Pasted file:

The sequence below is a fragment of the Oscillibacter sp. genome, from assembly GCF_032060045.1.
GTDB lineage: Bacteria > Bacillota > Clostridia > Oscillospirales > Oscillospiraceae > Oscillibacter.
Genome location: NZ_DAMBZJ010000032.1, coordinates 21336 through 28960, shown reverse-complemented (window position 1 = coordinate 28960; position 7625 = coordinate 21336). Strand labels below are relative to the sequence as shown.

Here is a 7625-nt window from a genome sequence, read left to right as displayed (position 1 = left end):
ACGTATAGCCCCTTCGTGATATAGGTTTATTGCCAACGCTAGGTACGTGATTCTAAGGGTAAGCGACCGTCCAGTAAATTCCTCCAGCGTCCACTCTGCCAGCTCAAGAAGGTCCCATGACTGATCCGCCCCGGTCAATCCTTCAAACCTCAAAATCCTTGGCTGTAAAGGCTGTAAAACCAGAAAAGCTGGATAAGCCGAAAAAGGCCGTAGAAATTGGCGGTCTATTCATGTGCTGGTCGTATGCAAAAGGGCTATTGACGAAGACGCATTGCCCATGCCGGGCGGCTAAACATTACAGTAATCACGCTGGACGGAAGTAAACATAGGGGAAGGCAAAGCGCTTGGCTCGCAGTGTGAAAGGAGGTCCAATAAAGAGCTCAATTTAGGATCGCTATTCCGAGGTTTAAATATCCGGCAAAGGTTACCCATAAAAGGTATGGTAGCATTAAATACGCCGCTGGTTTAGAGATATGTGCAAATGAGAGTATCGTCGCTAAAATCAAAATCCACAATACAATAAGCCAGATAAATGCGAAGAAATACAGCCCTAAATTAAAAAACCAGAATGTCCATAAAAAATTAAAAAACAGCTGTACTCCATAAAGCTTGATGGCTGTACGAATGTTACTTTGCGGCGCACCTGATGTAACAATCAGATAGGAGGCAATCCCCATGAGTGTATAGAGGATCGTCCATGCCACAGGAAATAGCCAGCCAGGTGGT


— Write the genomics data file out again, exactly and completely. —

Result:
The sequence below is a fragment of the Oscillibacter sp. genome, from assembly GCF_032060045.1.
GTDB lineage: Bacteria > Bacillota > Clostridia > Oscillospirales > Oscillospiraceae > Oscillibacter.
Genome location: NZ_DAMBZJ010000032.1, coordinates 21336 through 28960, shown reverse-complemented (window position 1 = coordinate 28960; position 7625 = coordinate 21336). Strand labels below are relative to the sequence as shown.

Here is a 7625-nt window from a genome sequence, read left to right as displayed (position 1 = left end):
ACGTATAGCCCCTTCGTGATATAGGTTTATTGCCAACGCTAGGTACGTGATTCTAAGGGTAAGCGACCGTCCAGTAAATTCCTCCAGCGTCCACTCTGCCAGCTCAAGAAGGTCCCATGACTGATCCGCCCCGGTCAATCCTTCAAACCTCAAAATCCTTGGCTGTAAAGGCTGTAAAACCAGAAAAGCTGGATAAGCCGAAAAAGGCCGTAGAAATTGGCGGTCTATTCATGTGCTGGTCGTATGCAAAAGGGCTATTGACGAAGACGCATTGCCCATGCCGGGCGGCTAAACATTACAGTAATCACGCTGGACGGAAGTAAACATAGGGGAAGGCAAAGCGCTTGGCTCGCAGTGTGAAAGGAGGTCCAATAAAGAGCTCAATTTAGGATCGCTATTCCGAGGTTTAAATATCCGGCAAAGGTTACCCATAAAAGGTATGGTAGCATTAAATACGCCGCTGGTTTAGAGATATGTGCAAATGAGAGTATCGTCGCTAAAATCAAAATCCACAATACAATAAGCCAGATAAATGCGAAGAAATACAGCCCTAAATTAAAAAACCAGAATGTCCATAAAAAATTAAAAAACAGCTGTACTCCATAAAGCTTGATGGCTGTACGAATGTTACTTTGCGGCGCACCTGATGTAACAATCAGATAGGAGGCAATCCCCATGAGTGTATAGAGGATCGTCCATGCCACAGGAAATAGCCAGCCAGGTGGT